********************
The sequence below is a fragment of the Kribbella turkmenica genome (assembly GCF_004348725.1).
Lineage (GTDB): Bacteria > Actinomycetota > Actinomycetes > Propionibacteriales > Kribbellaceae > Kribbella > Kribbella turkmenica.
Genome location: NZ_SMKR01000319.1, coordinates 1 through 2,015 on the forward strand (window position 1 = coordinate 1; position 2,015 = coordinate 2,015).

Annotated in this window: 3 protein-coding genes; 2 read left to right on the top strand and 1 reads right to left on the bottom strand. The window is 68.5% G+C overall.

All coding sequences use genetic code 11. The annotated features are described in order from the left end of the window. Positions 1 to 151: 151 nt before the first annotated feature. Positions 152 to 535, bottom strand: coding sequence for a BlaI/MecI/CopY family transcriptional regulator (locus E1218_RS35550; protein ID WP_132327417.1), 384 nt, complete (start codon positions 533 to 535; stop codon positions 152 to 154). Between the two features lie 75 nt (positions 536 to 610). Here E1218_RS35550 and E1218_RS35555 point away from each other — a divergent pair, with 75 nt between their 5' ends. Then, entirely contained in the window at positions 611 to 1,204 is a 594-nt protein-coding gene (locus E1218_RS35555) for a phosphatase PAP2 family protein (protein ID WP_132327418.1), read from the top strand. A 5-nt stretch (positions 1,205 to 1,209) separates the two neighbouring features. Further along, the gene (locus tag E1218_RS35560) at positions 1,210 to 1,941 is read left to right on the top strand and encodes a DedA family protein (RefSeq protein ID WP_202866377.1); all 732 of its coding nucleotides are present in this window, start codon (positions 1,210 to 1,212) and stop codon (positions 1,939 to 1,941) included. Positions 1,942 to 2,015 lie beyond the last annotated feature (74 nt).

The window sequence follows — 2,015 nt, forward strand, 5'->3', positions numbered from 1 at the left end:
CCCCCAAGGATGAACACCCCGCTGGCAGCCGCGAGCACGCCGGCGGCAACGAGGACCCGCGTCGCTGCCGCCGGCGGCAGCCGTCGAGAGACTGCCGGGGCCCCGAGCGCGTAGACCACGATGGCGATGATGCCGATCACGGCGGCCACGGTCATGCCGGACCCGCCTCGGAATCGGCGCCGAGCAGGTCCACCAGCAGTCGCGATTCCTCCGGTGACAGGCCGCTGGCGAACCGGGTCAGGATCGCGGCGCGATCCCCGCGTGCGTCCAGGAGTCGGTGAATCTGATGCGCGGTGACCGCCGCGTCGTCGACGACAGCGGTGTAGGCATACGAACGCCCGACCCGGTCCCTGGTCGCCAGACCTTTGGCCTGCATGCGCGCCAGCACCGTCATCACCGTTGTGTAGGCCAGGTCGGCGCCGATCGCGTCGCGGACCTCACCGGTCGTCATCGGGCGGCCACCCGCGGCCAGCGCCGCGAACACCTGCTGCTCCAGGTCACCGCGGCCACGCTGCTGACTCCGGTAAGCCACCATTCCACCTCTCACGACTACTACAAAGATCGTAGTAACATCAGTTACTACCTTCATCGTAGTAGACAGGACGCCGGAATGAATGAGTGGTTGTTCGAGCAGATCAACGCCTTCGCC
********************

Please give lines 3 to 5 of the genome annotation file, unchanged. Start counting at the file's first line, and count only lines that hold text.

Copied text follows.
Genome location: NZ_SMKR01000319.1, coordinates 1 through 2,015 on the forward strand (window position 1 = coordinate 1; position 2,015 = coordinate 2,015).

Annotated in this window: 3 protein-coding genes; 2 read left to right on the top strand and 1 reads right to left on the bottom strand. The window is 68.5% G+C overall.

All coding sequences use genetic code 11. The annotated features are described in order from the left end of the window. Positions 1 to 151: 151 nt before the first annotated feature. Positions 152 to 535, bottom strand: coding sequence for a BlaI/MecI/CopY family transcriptional regulator (locus E1218_RS35550; protein ID WP_132327417.1), 384 nt, complete (start codon positions 533 to 535; stop codon positions 152 to 154). Between the two features lie 75 nt (positions 536 to 610). Here E1218_RS35550 and E1218_RS35555 point away from each other — a divergent pair, with 75 nt between their 5' ends. Then, entirely contained in the window at positions 611 to 1,204 is a 594-nt protein-coding gene (locus E1218_RS35555) for a phosphatase PAP2 family protein (protein ID WP_132327418.1), read from the top strand. A 5-nt stretch (positions 1,205 to 1,209) separates the two neighbouring features. Further along, the gene (locus tag E1218_RS35560) at positions 1,210 to 1,941 is read left to right on the top strand and encodes a DedA family protein (RefSeq protein ID WP_202866377.1); all 732 of its coding nucleotides are present in this window, start codon (positions 1,210 to 1,212) and stop codon (positions 1,939 to 1,941) included. Positions 1,942 to 2,015 lie beyond the last annotated feature (74 nt).